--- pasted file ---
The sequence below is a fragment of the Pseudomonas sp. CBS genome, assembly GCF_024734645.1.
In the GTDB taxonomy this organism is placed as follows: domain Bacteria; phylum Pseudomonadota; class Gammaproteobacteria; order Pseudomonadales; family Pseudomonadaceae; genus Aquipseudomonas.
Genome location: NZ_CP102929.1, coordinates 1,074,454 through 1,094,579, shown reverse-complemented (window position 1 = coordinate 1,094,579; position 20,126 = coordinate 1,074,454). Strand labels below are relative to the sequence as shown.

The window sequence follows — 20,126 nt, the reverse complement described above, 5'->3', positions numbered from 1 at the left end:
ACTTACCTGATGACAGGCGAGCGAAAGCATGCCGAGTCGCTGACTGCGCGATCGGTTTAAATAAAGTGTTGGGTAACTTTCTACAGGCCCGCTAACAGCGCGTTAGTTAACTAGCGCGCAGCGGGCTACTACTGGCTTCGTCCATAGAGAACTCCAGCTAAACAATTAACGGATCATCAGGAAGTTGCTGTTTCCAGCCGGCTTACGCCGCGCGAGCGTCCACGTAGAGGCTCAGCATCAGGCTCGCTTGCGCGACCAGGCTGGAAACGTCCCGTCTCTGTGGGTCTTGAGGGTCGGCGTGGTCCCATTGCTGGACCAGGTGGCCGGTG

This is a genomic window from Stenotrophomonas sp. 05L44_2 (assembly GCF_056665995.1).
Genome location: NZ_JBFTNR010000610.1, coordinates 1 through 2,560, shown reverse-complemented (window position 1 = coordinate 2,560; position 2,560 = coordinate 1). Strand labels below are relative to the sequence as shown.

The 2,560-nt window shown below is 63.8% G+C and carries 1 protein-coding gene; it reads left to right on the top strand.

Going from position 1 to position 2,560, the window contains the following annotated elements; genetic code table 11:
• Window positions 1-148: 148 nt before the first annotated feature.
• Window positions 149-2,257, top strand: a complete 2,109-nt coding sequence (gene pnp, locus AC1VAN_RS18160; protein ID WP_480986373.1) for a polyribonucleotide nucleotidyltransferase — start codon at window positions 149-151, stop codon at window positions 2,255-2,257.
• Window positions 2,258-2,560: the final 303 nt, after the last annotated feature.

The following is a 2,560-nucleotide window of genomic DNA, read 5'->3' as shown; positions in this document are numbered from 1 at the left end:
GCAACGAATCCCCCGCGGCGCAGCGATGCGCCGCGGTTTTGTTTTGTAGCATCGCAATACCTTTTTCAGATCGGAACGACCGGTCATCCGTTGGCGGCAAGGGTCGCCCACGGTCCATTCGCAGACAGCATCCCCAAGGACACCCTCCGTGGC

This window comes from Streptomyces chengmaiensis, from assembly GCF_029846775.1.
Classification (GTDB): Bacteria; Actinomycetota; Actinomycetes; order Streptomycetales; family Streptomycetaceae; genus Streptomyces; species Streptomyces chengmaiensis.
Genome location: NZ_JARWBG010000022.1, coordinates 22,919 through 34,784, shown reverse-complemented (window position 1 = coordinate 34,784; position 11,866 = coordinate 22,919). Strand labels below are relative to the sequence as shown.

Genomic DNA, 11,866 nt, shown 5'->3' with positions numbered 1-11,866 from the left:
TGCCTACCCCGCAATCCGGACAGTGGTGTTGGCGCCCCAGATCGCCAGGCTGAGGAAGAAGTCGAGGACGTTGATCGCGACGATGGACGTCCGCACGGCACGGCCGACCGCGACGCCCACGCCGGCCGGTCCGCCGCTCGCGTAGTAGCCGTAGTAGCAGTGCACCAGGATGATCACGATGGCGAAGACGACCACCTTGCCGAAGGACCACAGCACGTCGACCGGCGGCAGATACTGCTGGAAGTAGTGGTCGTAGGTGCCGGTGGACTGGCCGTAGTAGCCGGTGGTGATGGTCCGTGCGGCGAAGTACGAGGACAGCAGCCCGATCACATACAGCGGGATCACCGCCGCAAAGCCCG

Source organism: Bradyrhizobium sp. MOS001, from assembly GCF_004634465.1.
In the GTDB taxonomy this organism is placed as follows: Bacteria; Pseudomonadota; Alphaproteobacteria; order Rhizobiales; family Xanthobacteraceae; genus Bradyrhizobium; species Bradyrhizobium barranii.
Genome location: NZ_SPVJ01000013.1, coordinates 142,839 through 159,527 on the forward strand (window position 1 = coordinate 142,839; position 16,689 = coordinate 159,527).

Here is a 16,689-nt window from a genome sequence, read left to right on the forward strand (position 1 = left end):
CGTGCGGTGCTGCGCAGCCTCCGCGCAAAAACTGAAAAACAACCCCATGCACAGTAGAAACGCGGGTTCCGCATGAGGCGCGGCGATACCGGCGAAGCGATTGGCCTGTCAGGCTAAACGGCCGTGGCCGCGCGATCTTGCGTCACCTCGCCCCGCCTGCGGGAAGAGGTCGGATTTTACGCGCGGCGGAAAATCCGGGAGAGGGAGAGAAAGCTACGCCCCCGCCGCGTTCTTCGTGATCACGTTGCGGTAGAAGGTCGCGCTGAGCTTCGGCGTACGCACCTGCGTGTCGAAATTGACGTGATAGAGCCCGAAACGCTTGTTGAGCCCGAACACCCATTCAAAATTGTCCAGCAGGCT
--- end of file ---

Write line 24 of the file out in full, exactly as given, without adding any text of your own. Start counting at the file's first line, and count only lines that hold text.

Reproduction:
CGTGCGGTGCTGCGCAGCCTCCGCGCAAAAACTGAAAAACAACCCCATGCACAGTAGAAACGCGGGTTCCGCATGAGGCGCGGCGATACCGGCGAAGCGATTGGCCTGTCAGGCTAAACGGCCGTGGCCGCGCGATCTTGCGTCACCTCGCCCCGCCTGCGGGAAGAGGTCGGATTTTACGCGCGGCGGAAAATCCGGGAGAGGGAGAGAAAGCTACGCCCCCGCCGCGTTCTTCGTGATCACGTTGCGGTAGAAGGTCGCGCTGAGCTTCGGCGTACGCACCTGCGTGTCGAAATTGACGTGATAGAGCCCGAAACGCTTGTTGAGCCCGAACACCCATTCAAAATTGTCCAGCAGGCT